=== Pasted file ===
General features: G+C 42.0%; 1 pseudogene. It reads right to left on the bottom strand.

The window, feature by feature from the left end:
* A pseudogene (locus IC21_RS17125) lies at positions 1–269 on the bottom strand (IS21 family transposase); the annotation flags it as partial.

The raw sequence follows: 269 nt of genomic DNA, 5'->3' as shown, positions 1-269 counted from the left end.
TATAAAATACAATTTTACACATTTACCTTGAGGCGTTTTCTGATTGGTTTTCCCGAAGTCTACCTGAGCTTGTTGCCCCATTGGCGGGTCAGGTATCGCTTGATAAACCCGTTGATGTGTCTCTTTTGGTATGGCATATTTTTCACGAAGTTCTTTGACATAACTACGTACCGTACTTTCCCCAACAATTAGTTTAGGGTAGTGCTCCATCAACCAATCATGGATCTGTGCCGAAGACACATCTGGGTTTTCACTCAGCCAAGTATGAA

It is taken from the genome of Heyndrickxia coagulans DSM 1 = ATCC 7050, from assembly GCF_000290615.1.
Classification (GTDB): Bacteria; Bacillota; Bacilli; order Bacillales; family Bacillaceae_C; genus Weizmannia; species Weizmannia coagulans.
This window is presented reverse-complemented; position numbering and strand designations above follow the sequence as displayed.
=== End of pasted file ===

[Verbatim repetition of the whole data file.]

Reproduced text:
General features: G+C 42.0%; 1 pseudogene. It reads right to left on the bottom strand.

The window, feature by feature from the left end:
* A pseudogene (locus IC21_RS17125) lies at positions 1–269 on the bottom strand (IS21 family transposase); the annotation flags it as partial.

The raw sequence follows: 269 nt of genomic DNA, 5'->3' as shown, positions 1-269 counted from the left end.
TATAAAATACAATTTTACACATTTACCTTGAGGCGTTTTCTGATTGGTTTTCCCGAAGTCTACCTGAGCTTGTTGCCCCATTGGCGGGTCAGGTATCGCTTGATAAACCCGTTGATGTGTCTCTTTTGGTATGGCATATTTTTCACGAAGTTCTTTGACATAACTACGTACCGTACTTTCCCCAACAATTAGTTTAGGGTAGTGCTCCATCAACCAATCATGGATCTGTGCCGAAGACACATCTGGGTTTTCACTCAGCCAAGTATGAA

It is taken from the genome of Heyndrickxia coagulans DSM 1 = ATCC 7050, from assembly GCF_000290615.1.
Classification (GTDB): Bacteria; Bacillota; Bacilli; order Bacillales; family Bacillaceae_C; genus Weizmannia; species Weizmannia coagulans.
This window is presented reverse-complemented; position numbering and strand designations above follow the sequence as displayed.